April 21, 2008 – The lawsuit, filed by two non-profit agencies representing military veterans, comes in the midst of a recent study that finds one in five U.S. soldiers currently suffer from Post Traumatic Stress Disorder.
It’s an illness, which until the early 80’s, didn’t get much attention, but affects thousands; especially veterans.
And for one Fresno man, it nearly cost him his life.
Jim Doyle was just 19 when he set off to fight in the Vietnam War.
“I lost a lot of good buddies in Vietnam, had one of them die in my arms, watched people get blown up and lose limbs,” Doyle said.
He came home in 1970. But his life was anything but the way he left it.
“Went on for almost 20 years, having problems with drinking, abusing alcohol and relationships were tenuous at best,” Doyle said.
It wasn’t until the early 90’s when images from the first Iraq War infiltrated TV that Doyle’s disease raged out of control.
“It really affected me dramatically because I could see the body bags and I could smell the smell of death again,” he said.
“Post Traumatic Stress Disorder can come upon in the throws of combat or even years after,” Carolyn Hughes with the Veterans Hospital, said.
It’s common for thousands of veterans, feelings of depression, suicide, anger and isolation often a direct result of war.
“Post Traumatic Stress Disorder is real. It’s not phony. It’s not people looking for an easy way out,” Doyle said.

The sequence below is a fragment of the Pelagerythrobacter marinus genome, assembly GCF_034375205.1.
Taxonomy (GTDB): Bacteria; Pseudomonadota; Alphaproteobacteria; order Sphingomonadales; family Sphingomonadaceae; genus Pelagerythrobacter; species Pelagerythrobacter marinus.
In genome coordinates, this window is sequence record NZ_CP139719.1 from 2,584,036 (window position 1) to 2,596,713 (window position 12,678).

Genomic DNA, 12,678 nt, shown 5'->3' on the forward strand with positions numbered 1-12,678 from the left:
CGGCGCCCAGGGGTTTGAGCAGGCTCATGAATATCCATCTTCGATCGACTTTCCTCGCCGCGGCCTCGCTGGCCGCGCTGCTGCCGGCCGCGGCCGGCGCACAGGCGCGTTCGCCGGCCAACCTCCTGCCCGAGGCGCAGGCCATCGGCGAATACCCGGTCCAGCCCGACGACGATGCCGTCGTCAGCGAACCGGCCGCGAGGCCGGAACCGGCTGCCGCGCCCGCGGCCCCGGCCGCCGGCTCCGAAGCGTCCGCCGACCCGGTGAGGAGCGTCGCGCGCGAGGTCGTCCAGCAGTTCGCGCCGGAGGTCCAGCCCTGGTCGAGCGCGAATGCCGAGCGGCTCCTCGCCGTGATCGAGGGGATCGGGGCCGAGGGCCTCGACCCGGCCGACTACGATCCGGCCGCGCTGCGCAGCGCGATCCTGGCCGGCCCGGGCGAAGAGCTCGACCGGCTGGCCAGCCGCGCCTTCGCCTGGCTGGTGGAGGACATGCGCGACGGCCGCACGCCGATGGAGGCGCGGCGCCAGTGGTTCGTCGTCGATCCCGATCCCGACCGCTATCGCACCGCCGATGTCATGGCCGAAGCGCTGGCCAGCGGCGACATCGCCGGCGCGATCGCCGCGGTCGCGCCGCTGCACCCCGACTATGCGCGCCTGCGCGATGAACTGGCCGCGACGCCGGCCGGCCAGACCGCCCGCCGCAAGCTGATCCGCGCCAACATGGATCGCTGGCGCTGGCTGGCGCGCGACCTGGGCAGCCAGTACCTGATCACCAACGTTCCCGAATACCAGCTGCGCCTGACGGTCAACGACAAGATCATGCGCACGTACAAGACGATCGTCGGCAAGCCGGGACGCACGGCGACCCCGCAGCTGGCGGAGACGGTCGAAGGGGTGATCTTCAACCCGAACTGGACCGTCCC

Hughes says they make every attempt to treat veterans with PTSD and their families.
“As soon as a veteran is in the system, the doors are open for services and support,” Hughes said.
“There’s no support system for them when they come home,” Doyle said.
And he adds that more needs to be done.
“Everyone needs to be educated on this and I think the lawsuit will force the issue more into the public eye,” he said.
Nearly 40 years after coming home from war, Jim Doyle is still adjusting. He’s been married for 32 years and raised a son.
“But it’s difficult. There are still moments when I just go tapioca,” he said.
Experts say that’s normal and although people like Jim will never forget the war, it is possible to move on.
VA officials say they have several programs available for veterans and all someone has to do is contact them for more information.
The program for PTSD typically involves psychotherapy, medication and social intervention and lasts about 60 days.
You can contact the local Vet Center at 559-487-5660 or it’s located at 3636 N. First Street in Fresno.